For more than 100 years we’ve been riding bikes and going to the movies. In this new dandy series we examine how two of the world’s most noted pastimes intersect. When and how have two wheels been caught on film? Over the next six months I’ll be examining cycling in films. It’s one part film review and one part bike nerd exploration. From coming of age nostalgia, to surreal escapism, to film noir and everything in between, here is the fourth story in the series. You can read parts 1, 2, and 3 by clicking here.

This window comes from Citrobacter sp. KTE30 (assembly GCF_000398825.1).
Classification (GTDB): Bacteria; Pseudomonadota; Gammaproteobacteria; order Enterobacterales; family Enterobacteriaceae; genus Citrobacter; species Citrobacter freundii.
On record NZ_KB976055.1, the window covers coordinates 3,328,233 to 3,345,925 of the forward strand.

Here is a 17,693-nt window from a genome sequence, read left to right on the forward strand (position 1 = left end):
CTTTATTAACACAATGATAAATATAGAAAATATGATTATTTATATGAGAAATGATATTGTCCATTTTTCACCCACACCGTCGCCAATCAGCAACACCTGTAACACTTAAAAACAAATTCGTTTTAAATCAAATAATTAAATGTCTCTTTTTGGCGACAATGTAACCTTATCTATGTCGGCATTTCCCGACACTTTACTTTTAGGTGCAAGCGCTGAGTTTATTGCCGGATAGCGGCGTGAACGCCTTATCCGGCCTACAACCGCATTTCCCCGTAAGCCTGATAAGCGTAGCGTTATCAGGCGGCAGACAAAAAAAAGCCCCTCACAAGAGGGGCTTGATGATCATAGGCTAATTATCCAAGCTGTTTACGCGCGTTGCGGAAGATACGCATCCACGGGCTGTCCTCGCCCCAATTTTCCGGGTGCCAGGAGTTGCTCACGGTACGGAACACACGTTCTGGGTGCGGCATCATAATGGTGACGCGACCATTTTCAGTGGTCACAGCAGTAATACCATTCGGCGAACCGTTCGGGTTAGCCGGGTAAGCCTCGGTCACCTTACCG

Bikes on Reels Part 4: Parkdale’s the Wild West in Monkey Warfare
Story by Cayley James
In 2006 a little movie, called Monkey Warfare, came out about bike riding anarchists in Toronto. Director Reg Harkema had made his name in the 90s as an editor working alongside noted filmmakers Bruce McDonald, Don McKellar and Guy Maddin. All of whom were instrumental in creating a very distinct voice for Gen-X Canadian cinema. Monkey Warfare, his first feature as director, is a peculiar time-capsule of a city on the brink.
At a brisk 75 minutes the film is a twee, sardonic send up to the ever fraught relationship between bikes and cars, gentrification and authenticity. With its Godard inspired jump cuts, text on screen, and affection for political rhetoric it's clearly inspired by classic French New Wave films like Masculine et Feminine and La Chinoise.